By Ruth Richter • April 08, 2020

Third-party logistics—or 3PL—isn’t a new terminology for most. Initially coined in the 1970s, this marked the departure from transportation contracts that only featured the shipper and the carrier. Once intermediaries that could take the shipments from shippers and transfer them to rail carriers came into the picture, they became the third party that gave rise to 3PL.

3PL services offer bundled options that could include transportation, warehousing, cross-docking, inventory management, packaging, and freight forwarding. Their main purpose, however, is receiving, holding, and transporting a product for another company.

Now we have 4PLs as well. How does that differ from 3PL, and can you decipher which option—3PL versus 4PL—is right for you?

Why You Might Need a PL

Every supply chain strategy is unique and requires different solutions. Choosing whether you need 3PL or 4PL is not only a big decision but could be costly if you select the wrong option.

Most businesses bring on 3PL when their supply chain reaches a point where it is too complex for internal management. This traditionally signals the business is growing, such as a small business expanding inventory as sales increase, or doubling in size overnight via a merger or acquisition.

3PLs are beneficial in many ways, including ways to optimizing supply chain, reducing transportation costs up to 25 percent, handling domestic and international shipping regulations, and having warehouse capacity to fulfill orders from several locations around the country or even world to expedite processing and delivery.

But before you sign on the dotted line with a 3PL provider, make sure you don’t actually need 4PL instead.

When to Consider a 4PL

Businesses involved in fourth-party logistics—or 4PL—partnerships have essentially outsourced the entirety of their supply chain management to a provider. The concept, which was developed in the 1990s, is that the 4PL becomes the business’ single interface between all aspects of the supply chain. Unlike 3PL, a 4PL does not own its own warehouses or transportation resources. Instead, the 4PL coordinates those services with vendors that provide those.

One easy way to distinguish between 3PL and 4PL is that 3PL focuses on day-to-day operations. A 4PL instead focuses on integration and optimization, simplifying and streamlining logistics to get the highest level of service at the best value. Larger businesses with complex order fulfillment operations may prefer 4PLs because they will function as a single point of contact for the entire supply chain.

Added benefits from a 4PL include:

  • Neutrality: The 4PL acts only on behalf of the client, since they have no assets of their own to protect.
  • Transparency: A 4PL can control costs via an open-book management style with no margins on transportation.
  • Optimization: 4PLs integrate technology and management systems for the best flow of inventory and shipping processes.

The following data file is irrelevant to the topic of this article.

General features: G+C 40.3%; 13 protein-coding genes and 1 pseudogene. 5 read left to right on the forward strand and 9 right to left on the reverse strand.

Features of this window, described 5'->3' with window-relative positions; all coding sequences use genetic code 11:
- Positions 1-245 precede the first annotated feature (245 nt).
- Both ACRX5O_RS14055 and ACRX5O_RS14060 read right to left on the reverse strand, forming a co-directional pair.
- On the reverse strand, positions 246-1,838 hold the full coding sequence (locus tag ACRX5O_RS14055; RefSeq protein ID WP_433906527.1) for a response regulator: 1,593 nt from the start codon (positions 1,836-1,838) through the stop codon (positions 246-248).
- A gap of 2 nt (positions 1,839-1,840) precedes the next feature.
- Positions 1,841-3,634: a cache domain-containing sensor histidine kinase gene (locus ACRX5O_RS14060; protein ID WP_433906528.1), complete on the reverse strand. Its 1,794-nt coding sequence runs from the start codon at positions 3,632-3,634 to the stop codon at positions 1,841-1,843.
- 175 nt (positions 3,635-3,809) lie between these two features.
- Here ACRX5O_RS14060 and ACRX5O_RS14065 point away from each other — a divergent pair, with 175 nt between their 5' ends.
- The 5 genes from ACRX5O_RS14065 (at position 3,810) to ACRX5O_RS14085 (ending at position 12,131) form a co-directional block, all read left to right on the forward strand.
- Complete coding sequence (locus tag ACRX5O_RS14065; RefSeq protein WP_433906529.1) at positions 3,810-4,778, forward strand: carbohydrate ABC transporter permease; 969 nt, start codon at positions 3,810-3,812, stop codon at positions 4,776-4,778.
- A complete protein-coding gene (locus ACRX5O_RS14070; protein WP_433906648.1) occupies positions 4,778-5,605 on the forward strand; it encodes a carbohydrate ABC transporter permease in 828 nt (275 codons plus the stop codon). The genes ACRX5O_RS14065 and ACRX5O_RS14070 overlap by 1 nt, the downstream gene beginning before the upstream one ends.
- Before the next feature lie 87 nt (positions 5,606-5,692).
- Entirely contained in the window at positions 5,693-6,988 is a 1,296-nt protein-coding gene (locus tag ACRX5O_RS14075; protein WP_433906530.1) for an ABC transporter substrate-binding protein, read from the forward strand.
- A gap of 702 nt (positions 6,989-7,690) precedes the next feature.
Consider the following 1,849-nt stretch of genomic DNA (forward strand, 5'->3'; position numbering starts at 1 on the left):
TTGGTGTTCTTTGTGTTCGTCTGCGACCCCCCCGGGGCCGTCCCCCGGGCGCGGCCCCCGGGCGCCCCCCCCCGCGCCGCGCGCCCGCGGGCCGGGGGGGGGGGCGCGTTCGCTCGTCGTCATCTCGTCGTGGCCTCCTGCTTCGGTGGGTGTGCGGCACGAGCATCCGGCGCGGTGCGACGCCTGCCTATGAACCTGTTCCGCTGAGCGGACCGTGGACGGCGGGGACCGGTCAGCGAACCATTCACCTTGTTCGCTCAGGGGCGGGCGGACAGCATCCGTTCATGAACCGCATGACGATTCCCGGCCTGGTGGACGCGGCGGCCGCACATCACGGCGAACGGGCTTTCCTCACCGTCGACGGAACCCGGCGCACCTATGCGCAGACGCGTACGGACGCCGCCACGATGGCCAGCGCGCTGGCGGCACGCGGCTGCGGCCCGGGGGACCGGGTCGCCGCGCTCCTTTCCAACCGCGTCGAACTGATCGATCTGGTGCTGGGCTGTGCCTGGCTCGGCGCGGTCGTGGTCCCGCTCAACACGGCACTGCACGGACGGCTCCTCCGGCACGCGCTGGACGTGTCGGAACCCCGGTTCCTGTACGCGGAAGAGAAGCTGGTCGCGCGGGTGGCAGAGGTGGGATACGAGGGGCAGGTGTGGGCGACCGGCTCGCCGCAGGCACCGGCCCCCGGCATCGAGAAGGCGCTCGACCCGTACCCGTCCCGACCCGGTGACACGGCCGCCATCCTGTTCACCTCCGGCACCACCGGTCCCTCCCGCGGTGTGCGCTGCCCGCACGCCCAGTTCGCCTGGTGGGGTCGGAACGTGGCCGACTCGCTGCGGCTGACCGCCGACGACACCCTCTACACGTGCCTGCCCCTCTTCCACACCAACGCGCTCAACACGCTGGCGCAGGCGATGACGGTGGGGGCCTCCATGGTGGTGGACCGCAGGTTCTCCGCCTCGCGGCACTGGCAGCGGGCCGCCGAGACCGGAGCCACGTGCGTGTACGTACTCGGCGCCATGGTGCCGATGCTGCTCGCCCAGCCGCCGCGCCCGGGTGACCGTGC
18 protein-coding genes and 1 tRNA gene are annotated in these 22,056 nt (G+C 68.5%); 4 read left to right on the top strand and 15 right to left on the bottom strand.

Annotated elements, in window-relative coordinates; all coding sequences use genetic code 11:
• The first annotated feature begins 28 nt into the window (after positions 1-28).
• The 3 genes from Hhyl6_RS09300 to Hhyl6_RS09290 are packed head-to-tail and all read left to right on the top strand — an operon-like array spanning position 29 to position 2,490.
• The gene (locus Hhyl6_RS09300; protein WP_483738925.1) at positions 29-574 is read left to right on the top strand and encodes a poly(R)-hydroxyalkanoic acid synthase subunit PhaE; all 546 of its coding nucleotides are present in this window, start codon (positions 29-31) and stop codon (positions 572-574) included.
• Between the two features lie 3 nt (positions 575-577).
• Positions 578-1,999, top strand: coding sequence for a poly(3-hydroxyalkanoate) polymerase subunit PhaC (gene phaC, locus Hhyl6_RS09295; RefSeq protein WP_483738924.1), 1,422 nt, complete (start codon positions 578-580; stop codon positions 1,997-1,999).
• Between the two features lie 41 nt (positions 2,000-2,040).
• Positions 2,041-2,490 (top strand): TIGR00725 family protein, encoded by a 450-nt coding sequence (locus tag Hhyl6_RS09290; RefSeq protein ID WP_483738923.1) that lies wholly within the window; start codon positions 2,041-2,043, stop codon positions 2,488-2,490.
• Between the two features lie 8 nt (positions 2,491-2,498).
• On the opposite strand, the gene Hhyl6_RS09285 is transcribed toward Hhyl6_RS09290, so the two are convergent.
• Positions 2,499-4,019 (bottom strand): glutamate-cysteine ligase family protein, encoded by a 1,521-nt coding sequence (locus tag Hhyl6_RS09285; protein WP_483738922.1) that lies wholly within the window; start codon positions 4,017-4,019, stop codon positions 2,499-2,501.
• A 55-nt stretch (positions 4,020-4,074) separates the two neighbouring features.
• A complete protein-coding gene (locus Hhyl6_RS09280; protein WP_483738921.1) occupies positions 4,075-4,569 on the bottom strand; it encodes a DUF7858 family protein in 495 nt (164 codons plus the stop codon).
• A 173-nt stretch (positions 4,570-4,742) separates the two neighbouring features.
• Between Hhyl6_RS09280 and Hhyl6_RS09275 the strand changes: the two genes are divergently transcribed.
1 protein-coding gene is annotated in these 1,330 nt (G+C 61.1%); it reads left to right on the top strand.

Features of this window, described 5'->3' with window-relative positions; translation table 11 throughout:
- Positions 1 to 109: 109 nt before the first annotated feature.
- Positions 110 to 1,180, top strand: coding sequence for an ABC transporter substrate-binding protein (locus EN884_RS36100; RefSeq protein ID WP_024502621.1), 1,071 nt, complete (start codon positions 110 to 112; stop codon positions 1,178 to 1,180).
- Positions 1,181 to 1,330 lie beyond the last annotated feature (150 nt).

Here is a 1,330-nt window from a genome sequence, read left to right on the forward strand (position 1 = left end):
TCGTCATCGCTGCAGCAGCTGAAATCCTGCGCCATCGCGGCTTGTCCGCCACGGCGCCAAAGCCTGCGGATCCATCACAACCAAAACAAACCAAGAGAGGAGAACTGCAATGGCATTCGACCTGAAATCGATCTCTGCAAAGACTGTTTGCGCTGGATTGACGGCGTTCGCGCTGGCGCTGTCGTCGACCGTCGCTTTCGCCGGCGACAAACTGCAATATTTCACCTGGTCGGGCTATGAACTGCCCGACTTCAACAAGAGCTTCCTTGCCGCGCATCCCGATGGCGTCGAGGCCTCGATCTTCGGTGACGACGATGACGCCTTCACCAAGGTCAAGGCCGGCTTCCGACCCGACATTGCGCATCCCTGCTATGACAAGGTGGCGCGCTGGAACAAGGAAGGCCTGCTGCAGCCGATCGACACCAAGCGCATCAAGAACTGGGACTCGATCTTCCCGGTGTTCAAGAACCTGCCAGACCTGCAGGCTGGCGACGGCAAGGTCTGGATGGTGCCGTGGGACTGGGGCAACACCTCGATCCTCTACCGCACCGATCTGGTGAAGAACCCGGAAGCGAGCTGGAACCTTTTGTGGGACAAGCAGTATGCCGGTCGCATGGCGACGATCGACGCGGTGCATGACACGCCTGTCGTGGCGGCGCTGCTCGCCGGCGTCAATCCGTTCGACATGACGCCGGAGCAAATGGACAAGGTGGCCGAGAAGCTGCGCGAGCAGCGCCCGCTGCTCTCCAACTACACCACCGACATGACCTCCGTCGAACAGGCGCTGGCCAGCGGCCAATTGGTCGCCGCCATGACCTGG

• Savings: Combining logistic sourcing and reduced transportation spending increases savings.
  • Productivity: With the 4PL managing logistics, you have the ability to focus on your company and its growth.

Deciding Between 3PL and 4PL

The easiest way to remember the differences between 3PL and 4PL is to remember the higher the number, the more logistics are in the hands of the provider rather than the business itself. One is not inherently better than the other from a general perspective. It comes down to what your business needs to be agile and successful.

With the prevalence of Amazon Prime 2-day (and in some cases, one-day or even same-day) shipping, customers expect product sooner than later from more and more retailers. Adding a PL provider—whether 3PL or 4PL—empowers your supply chain to better compete on fulfillment and shipping.

If your organization already has a highly effective and well-performing supply chain strategy in play, adding a 3PL will provide the extra support to execute even more efficiently. Day-to-day functions will now be in control of the 3PL provider, but you still retain a degree of oversight. Hiring a 4PL provider means you get all the benefits of a 3PL without the responsibility of managing it yourself. This does mean turning over a significant portion of your business’s operations to someone else, so make sure if you’re going the 4PL route you choose one you can completely trust.

Integrate Any PL with IN-SYNCH

Whether your business needs require 3PL or 4PL, you’ll want to have the right software in place to synchronize order information for fulfillment and logistics. That’s where ROI Consulting can help. With our expert Sage 100 integration, we can help you easily integrate your Sage 100 system with third-party applications. IN-SYNCH Sage 100 integration is purpose-built to connect any data in a Sage 100 system to applications such as shipping, sales portals, customer self-service portals, payment portals, and more.

At a time where ecommerce is more important than ever to a business’ success, make sure your customers are getting the right orders shipped the right way to arrive right on time, via your 3PL or 4PL provider, with integration through IN-SYNCH.

Learn more about how this powerful integration can support your PL providers and your business. Contact our experts now.